Personally, I would separate draw the screen as often as possible, even if there was no update of the block position. So I would have a loop somewhere with an "update" and a "render" part. Update plays the ball to the logic which does or does not any update of positions and/or block removal. Render plays the ball to the graphics part, which draws the blocks where they should be.
Now if there are lines to erase, the logic knows and can mark those lines to be removed. I assume here, that every piece consists of 4 single blocks and any of these blocks is a single object. Now when this block has the "die"-flag set, you may take some render-parts to vanish the block (let's say, 500ms to explode). After this time, the object may be disposed and the block a line above falls down. Why 500ms? Well, you should definitely use time-based movement as this keeps the game speed the same on different computers.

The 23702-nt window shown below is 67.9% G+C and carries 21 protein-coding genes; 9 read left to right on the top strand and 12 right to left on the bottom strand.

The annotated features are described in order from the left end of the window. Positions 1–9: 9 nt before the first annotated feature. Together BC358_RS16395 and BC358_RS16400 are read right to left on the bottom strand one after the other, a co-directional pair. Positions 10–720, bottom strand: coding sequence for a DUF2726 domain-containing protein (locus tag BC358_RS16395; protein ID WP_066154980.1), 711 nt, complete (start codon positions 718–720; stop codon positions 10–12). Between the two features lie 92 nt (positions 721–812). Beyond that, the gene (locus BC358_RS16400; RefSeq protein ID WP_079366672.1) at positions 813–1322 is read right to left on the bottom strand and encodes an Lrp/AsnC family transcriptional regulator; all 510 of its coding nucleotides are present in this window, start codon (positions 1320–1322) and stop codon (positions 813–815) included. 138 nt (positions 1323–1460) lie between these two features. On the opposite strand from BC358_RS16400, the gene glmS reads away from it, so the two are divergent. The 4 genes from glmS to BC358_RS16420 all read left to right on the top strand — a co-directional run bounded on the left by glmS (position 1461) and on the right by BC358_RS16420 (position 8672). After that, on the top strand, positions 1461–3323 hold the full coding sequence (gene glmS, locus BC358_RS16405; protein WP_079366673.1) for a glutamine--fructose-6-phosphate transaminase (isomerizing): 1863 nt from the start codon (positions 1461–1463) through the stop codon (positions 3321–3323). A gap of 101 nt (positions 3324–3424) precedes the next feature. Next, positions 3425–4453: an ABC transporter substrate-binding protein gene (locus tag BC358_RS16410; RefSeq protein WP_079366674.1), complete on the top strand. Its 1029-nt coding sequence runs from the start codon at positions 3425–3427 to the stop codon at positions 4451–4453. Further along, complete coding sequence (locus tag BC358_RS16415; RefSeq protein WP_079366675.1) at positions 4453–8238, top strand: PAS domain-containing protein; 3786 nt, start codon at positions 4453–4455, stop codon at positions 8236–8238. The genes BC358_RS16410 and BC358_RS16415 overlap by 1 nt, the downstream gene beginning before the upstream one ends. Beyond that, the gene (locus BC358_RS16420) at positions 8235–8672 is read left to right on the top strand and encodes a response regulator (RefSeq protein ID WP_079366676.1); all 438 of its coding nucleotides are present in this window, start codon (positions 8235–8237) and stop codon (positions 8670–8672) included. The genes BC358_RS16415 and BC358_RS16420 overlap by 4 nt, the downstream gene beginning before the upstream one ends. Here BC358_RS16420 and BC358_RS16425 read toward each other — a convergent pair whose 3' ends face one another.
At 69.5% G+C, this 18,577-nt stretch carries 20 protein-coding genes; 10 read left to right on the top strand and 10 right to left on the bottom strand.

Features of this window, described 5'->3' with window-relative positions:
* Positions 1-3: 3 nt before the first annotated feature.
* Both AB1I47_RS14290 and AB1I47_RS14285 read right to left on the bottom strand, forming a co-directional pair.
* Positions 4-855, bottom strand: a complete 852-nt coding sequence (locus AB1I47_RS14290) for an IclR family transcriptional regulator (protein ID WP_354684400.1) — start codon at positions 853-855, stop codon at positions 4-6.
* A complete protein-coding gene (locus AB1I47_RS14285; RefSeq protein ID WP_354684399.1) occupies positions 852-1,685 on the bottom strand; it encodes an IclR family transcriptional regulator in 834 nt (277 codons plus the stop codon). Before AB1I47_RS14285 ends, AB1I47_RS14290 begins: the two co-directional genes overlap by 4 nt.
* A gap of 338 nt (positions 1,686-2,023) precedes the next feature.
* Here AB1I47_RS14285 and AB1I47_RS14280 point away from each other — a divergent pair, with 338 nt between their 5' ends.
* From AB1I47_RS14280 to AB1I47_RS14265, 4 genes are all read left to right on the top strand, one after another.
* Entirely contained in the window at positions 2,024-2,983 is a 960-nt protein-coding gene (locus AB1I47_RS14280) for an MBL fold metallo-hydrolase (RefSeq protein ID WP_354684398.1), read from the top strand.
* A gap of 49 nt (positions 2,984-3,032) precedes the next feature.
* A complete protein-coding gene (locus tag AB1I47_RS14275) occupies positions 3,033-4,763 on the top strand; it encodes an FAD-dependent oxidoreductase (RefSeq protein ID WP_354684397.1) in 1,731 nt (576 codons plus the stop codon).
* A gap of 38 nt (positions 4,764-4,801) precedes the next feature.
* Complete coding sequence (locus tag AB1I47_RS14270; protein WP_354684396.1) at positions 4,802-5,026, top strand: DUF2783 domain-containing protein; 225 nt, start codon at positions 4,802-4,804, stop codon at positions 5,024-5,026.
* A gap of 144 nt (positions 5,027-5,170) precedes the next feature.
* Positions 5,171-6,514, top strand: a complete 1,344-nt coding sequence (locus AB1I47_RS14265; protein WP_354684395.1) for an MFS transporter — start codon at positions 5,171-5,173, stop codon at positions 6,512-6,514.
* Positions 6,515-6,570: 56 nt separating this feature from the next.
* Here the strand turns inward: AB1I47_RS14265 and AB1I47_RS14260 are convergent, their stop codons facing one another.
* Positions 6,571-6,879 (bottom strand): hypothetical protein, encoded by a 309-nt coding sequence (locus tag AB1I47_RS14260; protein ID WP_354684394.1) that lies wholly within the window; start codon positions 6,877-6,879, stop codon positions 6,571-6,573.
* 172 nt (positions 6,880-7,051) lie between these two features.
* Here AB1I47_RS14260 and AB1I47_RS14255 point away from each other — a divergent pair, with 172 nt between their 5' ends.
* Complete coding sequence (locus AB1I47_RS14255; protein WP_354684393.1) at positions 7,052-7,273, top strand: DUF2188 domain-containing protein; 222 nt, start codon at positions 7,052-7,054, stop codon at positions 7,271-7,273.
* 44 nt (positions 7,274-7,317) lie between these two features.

Btw, there are already so called game engines which provide such an update-render-loop. For example XNA, if you go the .NET line. You may also code your own engine but beware, it's not an easy task and it's very time consuming. I did this once and don't expect it to be an engine like the Source Engine ;-)